NORTHEY RELEASES IOWA WATER QUALITY INITIATIVE 2017 LEGISLATIVE REPORT
DES MOINES –Iowa Secretary of Agriculture Bill Northey today highlighted the Iowa Water Quality Initiative 2017 Legislative Report during his presentation to the Agriculture and Natural Resources Appropriations Subcommittee.
“This report is a good snapshot of the water quality efforts underway through the Iowa Water Quality Initiative. Thanks to the support we have received from the Governor and Legislature we continue to expand the efforts and work with additional farmers. We are excited about the progress that has been made and the potential to scale-up efforts,” Northey said.
The 8-page report provides an update on the $3.8 million made available for statewide cost share for water quality practices and on the 45 demonstration projects that are operating across the state to help implement and demonstrate water quality practices.
The report also updates tracking/accountability efforts underway, share information about research being conducted by the Iowa Nutrient Research Center at Iowa State University and highlights the USDA Regional Conservation Partnership Program (RCPP) project underway in Iowa. The Iowa DNR also provided an update on the efforts of point sources that is included in the report.
During the hearing Northey also reiterated his support for the proposal passed by the Iowa House of Representatives last session that would have provided nearly $500 million through 2029 for water quality efforts in the state. The Department would use the additional funding to continue offering cost share statewide to farmers trying new water quality practices, expand work in targeted watersheds to achieve measurable water quality improvements, and continue to develop new programs to help engage all Iowans in water quality efforts.
The Department received $9.6 million for the current fiscal year for the Water Quality Initiative. Gov. Branstad included $17.6 million in fiscal year 2018 and $25.1 million in fiscal year 2019 for the Iowa Water Quality Initiative in his budget proposal released earlier this year.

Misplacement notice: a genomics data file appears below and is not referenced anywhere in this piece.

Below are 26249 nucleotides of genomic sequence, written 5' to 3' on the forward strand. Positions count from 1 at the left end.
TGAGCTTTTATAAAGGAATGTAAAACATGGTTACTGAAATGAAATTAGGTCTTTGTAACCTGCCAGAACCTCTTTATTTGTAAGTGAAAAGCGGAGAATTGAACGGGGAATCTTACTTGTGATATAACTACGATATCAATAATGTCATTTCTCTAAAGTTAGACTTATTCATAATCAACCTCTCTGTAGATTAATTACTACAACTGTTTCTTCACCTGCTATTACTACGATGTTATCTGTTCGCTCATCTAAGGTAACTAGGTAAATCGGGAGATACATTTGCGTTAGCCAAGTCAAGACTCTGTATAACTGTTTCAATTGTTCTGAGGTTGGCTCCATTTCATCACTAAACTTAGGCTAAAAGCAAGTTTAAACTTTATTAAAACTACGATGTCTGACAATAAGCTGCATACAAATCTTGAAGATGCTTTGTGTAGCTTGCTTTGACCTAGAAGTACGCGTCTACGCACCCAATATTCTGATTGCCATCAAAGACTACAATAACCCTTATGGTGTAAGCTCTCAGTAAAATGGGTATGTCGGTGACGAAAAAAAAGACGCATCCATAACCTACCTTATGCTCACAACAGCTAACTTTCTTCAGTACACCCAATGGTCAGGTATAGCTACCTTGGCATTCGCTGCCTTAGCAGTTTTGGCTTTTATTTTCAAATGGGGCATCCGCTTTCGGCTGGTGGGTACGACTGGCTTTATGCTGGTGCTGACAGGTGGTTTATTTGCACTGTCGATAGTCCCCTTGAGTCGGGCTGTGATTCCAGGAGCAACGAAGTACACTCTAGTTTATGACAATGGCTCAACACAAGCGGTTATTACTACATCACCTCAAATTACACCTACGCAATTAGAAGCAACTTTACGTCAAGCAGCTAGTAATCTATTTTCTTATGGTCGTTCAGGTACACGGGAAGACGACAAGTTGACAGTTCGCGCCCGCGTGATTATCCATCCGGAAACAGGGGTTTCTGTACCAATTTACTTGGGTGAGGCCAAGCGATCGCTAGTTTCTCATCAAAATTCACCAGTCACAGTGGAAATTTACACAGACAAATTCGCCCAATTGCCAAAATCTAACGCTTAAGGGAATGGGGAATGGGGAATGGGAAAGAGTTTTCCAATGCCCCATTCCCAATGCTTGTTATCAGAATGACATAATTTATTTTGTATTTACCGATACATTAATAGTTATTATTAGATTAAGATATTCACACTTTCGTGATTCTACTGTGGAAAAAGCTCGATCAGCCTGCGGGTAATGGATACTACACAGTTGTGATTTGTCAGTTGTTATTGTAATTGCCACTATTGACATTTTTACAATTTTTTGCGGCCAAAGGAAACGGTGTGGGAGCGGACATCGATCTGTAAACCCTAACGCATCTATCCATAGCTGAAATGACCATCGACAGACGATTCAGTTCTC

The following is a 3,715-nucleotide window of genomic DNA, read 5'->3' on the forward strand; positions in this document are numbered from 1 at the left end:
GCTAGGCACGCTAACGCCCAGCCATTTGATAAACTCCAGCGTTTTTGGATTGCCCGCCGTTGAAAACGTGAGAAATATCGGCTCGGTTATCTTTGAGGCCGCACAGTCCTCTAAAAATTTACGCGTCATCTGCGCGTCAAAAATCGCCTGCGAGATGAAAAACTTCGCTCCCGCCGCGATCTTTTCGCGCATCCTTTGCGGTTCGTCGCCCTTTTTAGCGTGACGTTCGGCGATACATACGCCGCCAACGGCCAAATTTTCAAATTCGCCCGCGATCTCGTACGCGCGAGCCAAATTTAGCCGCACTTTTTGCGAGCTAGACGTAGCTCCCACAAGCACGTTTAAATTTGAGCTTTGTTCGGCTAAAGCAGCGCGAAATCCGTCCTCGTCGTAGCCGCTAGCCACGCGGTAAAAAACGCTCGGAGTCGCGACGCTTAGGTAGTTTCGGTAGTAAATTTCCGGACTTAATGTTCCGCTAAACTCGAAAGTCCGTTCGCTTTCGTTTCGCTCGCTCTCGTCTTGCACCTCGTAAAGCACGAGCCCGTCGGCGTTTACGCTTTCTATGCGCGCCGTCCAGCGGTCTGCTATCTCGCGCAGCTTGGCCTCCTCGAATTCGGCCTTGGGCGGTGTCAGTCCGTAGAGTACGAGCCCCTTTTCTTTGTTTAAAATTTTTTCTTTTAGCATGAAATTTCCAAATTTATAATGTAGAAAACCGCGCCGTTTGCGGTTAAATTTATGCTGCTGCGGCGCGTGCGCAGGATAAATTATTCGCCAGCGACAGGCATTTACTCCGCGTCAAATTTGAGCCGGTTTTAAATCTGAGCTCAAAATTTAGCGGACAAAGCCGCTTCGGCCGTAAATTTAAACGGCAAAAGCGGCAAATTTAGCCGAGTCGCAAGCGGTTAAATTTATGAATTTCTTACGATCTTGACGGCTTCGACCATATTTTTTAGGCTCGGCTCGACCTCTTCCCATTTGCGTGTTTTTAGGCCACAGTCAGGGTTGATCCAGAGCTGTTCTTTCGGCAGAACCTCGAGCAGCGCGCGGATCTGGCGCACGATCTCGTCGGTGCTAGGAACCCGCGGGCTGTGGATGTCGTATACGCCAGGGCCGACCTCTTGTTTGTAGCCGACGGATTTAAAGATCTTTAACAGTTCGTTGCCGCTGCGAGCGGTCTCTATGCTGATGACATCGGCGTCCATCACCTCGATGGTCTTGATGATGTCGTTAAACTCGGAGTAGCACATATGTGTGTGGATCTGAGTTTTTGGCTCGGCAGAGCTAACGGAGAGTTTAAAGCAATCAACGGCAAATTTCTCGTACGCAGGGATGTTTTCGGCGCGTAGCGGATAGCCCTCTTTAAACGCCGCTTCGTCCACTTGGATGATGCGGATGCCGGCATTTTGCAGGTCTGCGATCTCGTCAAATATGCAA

Background on Iowa Water Quality Initiative
The Iowa Water Quality Initiative was established in 2013 to help implement the Nutrient Reduction Strategy, which is a science and technology based approach to achieving a 45 percent reduction in nitrogen and phosphorus losses to our waters. The strategy brings together both point sources, such as municipal wastewater treatment plants and industrial facilities, and nonpoint sources, including farm fields and urban stormwater runoff, to address these issues.
The Initiative seeks to harness the collective ability of both private and public resources and organizations to deliver a clear and consistent message to stakeholders to reduce nutrient loss and improve water quality.
The initiative is seeing some exciting results. Last fall Northey announced that 1,800 farmers committed $3.8 million in cost share funds to install nutrient reduction practices. The practices that were eligible for this funding are cover crops, no-till or strip till, or using a nitrification inhibitor when applying fall fertilizer. Participants include 980 farmers using a practice for the first time and more than 830 past users that are trying cover crops again and are receiving a reduced-rate of cost share. Farmers using cost-share funding are providing an estimated $6 million in their own funding to adopt these water quality practices.
A total of 45 demonstration projects are currently located across the state to help implement and demonstrate water quality practices. This includes 16 targeted watershed projects, 7 projects focused on expanding the use and innovative delivery of water quality practices and 22 urban water quality demonstration projects. More than 150 organizations are participating in these projects. These partners will provide $25.28 million dollars to go with the $16.09 million in state funding going to these projects.
More than $325 million in state and federal funds have been directed to programs with water quality benefits in Iowa last year. This total does not include the cost-share amount that farmers pay to match state and federal programs and funds spent to build practices built without government assistance.